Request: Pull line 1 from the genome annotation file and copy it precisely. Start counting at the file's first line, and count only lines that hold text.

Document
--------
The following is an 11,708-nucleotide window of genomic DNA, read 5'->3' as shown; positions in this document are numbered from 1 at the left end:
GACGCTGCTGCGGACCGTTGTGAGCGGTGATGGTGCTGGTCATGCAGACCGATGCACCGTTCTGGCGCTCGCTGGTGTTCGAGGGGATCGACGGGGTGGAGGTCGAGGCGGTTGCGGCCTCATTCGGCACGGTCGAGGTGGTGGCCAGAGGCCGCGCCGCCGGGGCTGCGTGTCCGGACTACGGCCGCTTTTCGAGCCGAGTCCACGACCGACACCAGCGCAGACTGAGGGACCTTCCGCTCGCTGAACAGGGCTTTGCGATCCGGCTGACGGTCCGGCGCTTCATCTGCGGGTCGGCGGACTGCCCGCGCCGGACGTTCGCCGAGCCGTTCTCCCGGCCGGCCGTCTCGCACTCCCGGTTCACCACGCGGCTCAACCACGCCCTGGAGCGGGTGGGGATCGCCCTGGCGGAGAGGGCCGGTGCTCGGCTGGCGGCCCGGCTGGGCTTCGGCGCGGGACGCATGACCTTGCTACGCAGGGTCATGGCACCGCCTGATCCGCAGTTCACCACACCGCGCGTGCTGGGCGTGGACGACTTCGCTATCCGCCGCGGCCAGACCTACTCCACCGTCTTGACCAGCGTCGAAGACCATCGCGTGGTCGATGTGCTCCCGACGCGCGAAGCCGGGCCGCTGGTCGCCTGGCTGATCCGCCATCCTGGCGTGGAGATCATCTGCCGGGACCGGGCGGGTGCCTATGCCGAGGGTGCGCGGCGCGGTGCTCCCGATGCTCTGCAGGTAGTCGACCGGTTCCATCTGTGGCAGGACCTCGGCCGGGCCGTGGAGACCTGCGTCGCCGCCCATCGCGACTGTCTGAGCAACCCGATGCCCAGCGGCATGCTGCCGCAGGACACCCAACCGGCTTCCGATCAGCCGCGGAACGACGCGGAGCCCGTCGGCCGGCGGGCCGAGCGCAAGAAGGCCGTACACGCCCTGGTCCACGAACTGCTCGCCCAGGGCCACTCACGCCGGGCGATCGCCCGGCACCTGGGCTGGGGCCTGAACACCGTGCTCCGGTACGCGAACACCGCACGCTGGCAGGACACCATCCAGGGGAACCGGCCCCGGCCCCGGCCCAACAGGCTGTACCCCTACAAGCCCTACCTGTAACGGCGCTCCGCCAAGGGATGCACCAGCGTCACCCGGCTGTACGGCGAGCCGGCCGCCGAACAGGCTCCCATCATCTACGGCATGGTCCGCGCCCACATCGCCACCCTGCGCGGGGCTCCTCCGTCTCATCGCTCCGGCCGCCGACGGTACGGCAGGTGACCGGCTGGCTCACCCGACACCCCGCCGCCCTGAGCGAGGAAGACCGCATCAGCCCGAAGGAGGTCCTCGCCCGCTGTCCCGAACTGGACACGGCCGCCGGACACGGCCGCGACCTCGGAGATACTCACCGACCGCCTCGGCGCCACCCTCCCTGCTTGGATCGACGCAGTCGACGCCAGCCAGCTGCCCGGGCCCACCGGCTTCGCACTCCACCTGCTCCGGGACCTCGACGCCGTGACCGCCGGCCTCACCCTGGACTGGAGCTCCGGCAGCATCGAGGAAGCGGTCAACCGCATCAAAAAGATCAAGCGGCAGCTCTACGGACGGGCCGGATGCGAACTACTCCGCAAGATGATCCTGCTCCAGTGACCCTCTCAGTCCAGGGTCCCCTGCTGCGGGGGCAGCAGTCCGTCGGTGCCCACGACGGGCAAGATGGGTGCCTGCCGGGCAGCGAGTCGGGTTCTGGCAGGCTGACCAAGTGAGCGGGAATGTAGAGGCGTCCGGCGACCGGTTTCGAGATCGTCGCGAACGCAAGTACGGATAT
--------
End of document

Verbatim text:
The following is an 11,708-nucleotide window of genomic DNA, read 5'->3' as shown; positions in this document are numbered from 1 at the left end: